Senate Majority Leader (for now) Mitch McConnell is complicated. He’s gotten a lot less complicated since that, uh, black guy was elected President a few years back, but the fact is that at one time in his career, he aspired to be just like the legendary Senator from his home state of Kentucky, Henry Clay. Clay served many roles in American government, but most famously led the Senate in a number of compromises that helped quell tensions surrounding the lead-up to the Civil War.
But Clay was complicated too — he opposed the annexation of Texas, opposed the Mexican–American War, and at times earned the ire of his own party and even sympathetic factions of the opposition. Hence the whole “compromise” thing.
Mitch, believe it or not, used to be a moderate in the very Henry Clay sense of the word. He supported abortion rights and public sector unions and any number of things a thoughtful politician might support.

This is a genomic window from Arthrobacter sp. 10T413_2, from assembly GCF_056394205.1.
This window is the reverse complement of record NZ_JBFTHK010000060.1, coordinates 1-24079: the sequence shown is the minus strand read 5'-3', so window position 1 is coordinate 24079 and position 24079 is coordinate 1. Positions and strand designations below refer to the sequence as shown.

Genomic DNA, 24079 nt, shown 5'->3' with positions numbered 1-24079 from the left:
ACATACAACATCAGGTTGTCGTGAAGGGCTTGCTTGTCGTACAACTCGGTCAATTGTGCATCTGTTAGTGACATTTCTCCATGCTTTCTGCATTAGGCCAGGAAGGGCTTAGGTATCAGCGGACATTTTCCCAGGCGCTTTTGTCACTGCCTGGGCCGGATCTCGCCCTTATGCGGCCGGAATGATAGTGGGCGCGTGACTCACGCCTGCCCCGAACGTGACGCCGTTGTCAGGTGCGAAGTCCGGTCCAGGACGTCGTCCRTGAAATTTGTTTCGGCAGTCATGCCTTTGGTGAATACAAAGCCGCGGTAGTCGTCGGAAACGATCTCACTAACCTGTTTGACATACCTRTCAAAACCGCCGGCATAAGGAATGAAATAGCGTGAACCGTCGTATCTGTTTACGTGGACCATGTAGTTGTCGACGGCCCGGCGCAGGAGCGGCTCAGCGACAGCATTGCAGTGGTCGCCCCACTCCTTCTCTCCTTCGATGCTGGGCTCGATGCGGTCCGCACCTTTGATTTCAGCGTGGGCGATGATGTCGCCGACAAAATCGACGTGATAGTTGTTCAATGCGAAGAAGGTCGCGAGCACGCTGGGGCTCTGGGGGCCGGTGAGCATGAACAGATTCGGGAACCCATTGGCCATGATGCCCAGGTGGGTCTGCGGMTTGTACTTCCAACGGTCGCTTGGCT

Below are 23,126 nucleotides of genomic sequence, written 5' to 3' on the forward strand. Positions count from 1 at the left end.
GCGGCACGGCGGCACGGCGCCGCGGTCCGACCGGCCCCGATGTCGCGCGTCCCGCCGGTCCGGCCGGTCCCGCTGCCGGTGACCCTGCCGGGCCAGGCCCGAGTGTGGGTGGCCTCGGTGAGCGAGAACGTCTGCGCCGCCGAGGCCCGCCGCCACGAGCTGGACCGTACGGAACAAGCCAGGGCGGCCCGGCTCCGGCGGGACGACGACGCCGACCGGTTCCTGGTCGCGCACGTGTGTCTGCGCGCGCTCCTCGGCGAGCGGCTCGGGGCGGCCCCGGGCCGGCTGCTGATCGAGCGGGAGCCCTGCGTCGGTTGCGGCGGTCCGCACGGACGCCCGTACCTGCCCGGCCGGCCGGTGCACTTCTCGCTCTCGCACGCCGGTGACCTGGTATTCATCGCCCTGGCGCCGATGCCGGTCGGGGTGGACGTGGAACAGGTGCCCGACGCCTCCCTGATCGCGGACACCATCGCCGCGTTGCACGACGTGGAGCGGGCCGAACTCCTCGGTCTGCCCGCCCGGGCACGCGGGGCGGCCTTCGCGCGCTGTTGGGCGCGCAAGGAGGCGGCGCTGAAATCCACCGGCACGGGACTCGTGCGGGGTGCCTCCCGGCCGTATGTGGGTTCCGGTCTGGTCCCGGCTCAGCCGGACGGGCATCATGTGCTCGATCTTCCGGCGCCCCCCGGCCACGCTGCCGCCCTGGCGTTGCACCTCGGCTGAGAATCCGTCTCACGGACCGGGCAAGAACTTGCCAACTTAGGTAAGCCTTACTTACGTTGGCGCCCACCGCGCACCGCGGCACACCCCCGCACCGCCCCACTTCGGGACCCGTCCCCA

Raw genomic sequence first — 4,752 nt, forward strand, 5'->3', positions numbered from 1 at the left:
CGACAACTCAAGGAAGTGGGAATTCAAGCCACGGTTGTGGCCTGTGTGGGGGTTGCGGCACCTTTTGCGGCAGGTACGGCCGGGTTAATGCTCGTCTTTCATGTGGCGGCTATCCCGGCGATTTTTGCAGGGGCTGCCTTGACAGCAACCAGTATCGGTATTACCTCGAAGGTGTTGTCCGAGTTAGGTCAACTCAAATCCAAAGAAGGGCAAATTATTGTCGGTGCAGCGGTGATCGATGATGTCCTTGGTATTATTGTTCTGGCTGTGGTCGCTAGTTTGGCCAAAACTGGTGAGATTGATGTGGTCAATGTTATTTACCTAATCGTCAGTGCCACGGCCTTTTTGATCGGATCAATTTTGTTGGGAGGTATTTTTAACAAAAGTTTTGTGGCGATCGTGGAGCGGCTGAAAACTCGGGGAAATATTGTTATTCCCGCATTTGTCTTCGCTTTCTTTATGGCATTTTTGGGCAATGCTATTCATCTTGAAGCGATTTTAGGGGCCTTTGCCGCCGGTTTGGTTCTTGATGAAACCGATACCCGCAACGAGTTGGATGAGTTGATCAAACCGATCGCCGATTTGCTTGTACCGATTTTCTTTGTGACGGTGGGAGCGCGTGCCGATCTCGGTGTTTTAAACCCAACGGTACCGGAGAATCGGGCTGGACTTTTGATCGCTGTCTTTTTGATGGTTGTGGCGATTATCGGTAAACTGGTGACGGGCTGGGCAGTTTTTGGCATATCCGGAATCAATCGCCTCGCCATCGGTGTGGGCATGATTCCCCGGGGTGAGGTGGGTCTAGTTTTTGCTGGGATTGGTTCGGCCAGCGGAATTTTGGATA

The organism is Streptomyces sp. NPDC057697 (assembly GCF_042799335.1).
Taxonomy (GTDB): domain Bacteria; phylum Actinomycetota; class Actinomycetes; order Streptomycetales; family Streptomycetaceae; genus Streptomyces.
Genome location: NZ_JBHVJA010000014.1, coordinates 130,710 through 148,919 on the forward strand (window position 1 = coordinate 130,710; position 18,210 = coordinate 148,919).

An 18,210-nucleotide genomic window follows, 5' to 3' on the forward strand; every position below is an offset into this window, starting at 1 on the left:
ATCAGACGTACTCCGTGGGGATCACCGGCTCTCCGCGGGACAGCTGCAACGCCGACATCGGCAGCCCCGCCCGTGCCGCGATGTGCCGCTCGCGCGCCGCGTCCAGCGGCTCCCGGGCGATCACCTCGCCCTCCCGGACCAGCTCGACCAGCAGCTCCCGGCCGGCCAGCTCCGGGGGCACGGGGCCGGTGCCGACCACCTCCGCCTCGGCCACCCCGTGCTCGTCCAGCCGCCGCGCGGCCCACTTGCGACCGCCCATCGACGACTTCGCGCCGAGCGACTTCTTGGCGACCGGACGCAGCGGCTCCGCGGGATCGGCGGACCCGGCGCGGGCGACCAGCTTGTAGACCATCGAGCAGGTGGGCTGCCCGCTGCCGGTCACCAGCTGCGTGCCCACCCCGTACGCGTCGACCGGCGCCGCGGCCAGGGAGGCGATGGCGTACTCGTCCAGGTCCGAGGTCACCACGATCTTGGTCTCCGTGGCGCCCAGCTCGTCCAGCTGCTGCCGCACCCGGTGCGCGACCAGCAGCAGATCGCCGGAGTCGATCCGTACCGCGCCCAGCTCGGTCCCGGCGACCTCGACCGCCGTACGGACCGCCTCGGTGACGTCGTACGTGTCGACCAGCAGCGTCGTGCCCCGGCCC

But power got to Senator McConnell: His continuing reelections — he’s now at 33 years in the US Senate — proved just too easy to get used to, and so he moved to the right, where he could comfortably help oppose campaign finance reform and confirm judges who would side with his party in disputes.
And to that end, Mitch has supported the campaigns and careers of a lot of Republicans who shouldn’t have had either. Everyone knows in American government you need allies, and Mitch was not opposed to flaws on his team.
In an article in the Wall Street Journal from just a few days ago, Mitch was back to paying lip service to the compromise and moderation that jump-started his career, even saying that Trump should try and negotiate with Democrats on spending and border security, but he couldn’t quite get through the whole interview without reminding us just how long ago he sold his soul.
If you look at a map of America, there’s a lot of red. [That Roy Moore wasn’t elected to the Senate was] the Alabama mistake in 2017.”
Roy Moore, of course, was the serial pedophile and child rapist who was narrowly defeated by Doug Jones in a special election to fill the seat vacated by former Attorney General Jeff Sessions when he left the Senate to join the Justice Department.
If you ask us, compromises that enjoin the efforts of sex offenders are no kind of compromise at all.
Featured image via screen capture